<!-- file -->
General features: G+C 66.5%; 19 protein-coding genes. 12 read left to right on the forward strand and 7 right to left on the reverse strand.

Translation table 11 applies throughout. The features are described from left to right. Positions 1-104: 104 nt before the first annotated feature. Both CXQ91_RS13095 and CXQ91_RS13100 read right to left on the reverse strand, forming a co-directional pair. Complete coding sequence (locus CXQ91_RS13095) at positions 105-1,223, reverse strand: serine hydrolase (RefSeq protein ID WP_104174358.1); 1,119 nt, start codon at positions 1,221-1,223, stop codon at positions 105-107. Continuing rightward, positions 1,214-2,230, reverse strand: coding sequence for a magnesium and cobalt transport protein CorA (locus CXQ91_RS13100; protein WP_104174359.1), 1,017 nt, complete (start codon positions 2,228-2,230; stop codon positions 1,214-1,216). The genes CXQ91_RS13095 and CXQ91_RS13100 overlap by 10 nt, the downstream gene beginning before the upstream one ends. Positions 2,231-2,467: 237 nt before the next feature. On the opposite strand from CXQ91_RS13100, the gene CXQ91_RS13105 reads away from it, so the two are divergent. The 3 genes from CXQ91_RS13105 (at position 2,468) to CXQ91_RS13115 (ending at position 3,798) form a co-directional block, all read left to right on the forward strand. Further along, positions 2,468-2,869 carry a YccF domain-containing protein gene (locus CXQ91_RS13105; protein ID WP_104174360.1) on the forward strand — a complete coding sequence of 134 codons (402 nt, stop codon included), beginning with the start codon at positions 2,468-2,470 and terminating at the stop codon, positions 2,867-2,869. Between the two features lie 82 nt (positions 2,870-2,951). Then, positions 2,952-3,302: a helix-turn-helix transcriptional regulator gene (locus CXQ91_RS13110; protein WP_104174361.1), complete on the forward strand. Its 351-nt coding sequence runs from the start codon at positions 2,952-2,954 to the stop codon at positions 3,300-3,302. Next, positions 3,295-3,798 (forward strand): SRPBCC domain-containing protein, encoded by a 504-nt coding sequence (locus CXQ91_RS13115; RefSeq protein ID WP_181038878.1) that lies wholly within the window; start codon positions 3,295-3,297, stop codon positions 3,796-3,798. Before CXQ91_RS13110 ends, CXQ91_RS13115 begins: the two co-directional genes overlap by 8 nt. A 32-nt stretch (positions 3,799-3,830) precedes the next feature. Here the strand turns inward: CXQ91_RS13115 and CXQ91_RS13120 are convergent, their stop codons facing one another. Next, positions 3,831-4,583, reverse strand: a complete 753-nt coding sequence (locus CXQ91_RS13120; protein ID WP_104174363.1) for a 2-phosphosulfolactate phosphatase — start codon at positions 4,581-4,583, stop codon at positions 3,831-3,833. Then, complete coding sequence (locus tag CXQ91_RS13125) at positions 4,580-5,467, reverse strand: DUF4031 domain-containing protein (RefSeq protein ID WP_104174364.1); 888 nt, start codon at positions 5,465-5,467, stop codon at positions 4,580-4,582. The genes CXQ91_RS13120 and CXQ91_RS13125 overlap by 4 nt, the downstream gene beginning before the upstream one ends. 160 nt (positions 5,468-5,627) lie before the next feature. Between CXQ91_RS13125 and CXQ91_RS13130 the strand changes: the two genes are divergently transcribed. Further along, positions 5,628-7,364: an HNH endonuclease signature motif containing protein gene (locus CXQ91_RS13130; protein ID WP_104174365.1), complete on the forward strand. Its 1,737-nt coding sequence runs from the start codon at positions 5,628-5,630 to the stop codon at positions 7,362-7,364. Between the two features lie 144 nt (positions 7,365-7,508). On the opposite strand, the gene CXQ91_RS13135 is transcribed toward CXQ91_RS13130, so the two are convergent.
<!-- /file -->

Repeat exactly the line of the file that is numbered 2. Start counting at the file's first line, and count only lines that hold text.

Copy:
Translation table 11 applies throughout. The features are described from left to right. Positions 1-104: 104 nt before the first annotated feature. Both CXQ91_RS13095 and CXQ91_RS13100 read right to left on the reverse strand, forming a co-directional pair. Complete coding sequence (locus CXQ91_RS13095) at positions 105-1,223, reverse strand: serine hydrolase (RefSeq protein ID WP_104174358.1); 1,119 nt, start codon at positions 1,221-1,223, stop codon at positions 105-107. Continuing rightward, positions 1,214-2,230, reverse strand: coding sequence for a magnesium and cobalt transport protein CorA (locus CXQ91_RS13100; protein WP_104174359.1), 1,017 nt, complete (start codon positions 2,228-2,230; stop codon positions 1,214-1,216). The genes CXQ91_RS13095 and CXQ91_RS13100 overlap by 10 nt, the downstream gene beginning before the upstream one ends. Positions 2,231-2,467: 237 nt before the next feature. On the opposite strand from CXQ91_RS13100, the gene CXQ91_RS13105 reads away from it, so the two are divergent. The 3 genes from CXQ91_RS13105 (at position 2,468) to CXQ91_RS13115 (ending at position 3,798) form a co-directional block, all read left to right on the forward strand. Further along, positions 2,468-2,869 carry a YccF domain-containing protein gene (locus CXQ91_RS13105; protein ID WP_104174360.1) on the forward strand — a complete coding sequence of 134 codons (402 nt, stop codon included), beginning with the start codon at positions 2,468-2,470 and terminating at the stop codon, positions 2,867-2,869. Between the two features lie 82 nt (positions 2,870-2,951). Then, positions 2,952-3,302: a helix-turn-helix transcriptional regulator gene (locus CXQ91_RS13110; protein WP_104174361.1), complete on the forward strand. Its 351-nt coding sequence runs from the start codon at positions 2,952-2,954 to the stop codon at positions 3,300-3,302. Next, positions 3,295-3,798 (forward strand): SRPBCC domain-containing protein, encoded by a 504-nt coding sequence (locus CXQ91_RS13115; RefSeq protein ID WP_181038878.1) that lies wholly within the window; start codon positions 3,295-3,297, stop codon positions 3,796-3,798. Before CXQ91_RS13110 ends, CXQ91_RS13115 begins: the two co-directional genes overlap by 8 nt. A 32-nt stretch (positions 3,799-3,830) precedes the next feature. Here the strand turns inward: CXQ91_RS13115 and CXQ91_RS13120 are convergent, their stop codons facing one another. Next, positions 3,831-4,583, reverse strand: a complete 753-nt coding sequence (locus CXQ91_RS13120; protein ID WP_104174363.1) for a 2-phosphosulfolactate phosphatase — start codon at positions 4,581-4,583, stop codon at positions 3,831-3,833. Then, complete coding sequence (locus tag CXQ91_RS13125) at positions 4,580-5,467, reverse strand: DUF4031 domain-containing protein (RefSeq protein ID WP_104174364.1); 888 nt, start codon at positions 5,465-5,467, stop codon at positions 4,580-4,582. The genes CXQ91_RS13120 and CXQ91_RS13125 overlap by 4 nt, the downstream gene beginning before the upstream one ends. 160 nt (positions 5,468-5,627) lie before the next feature. Between CXQ91_RS13125 and CXQ91_RS13130 the strand changes: the two genes are divergently transcribed. Further along, positions 5,628-7,364: an HNH endonuclease signature motif containing protein gene (locus CXQ91_RS13130; protein ID WP_104174365.1), complete on the forward strand. Its 1,737-nt coding sequence runs from the start codon at positions 5,628-5,630 to the stop codon at positions 7,362-7,364. Between the two features lie 144 nt (positions 7,365-7,508). On the opposite strand, the gene CXQ91_RS13135 is transcribed toward CXQ91_RS13130, so the two are convergent.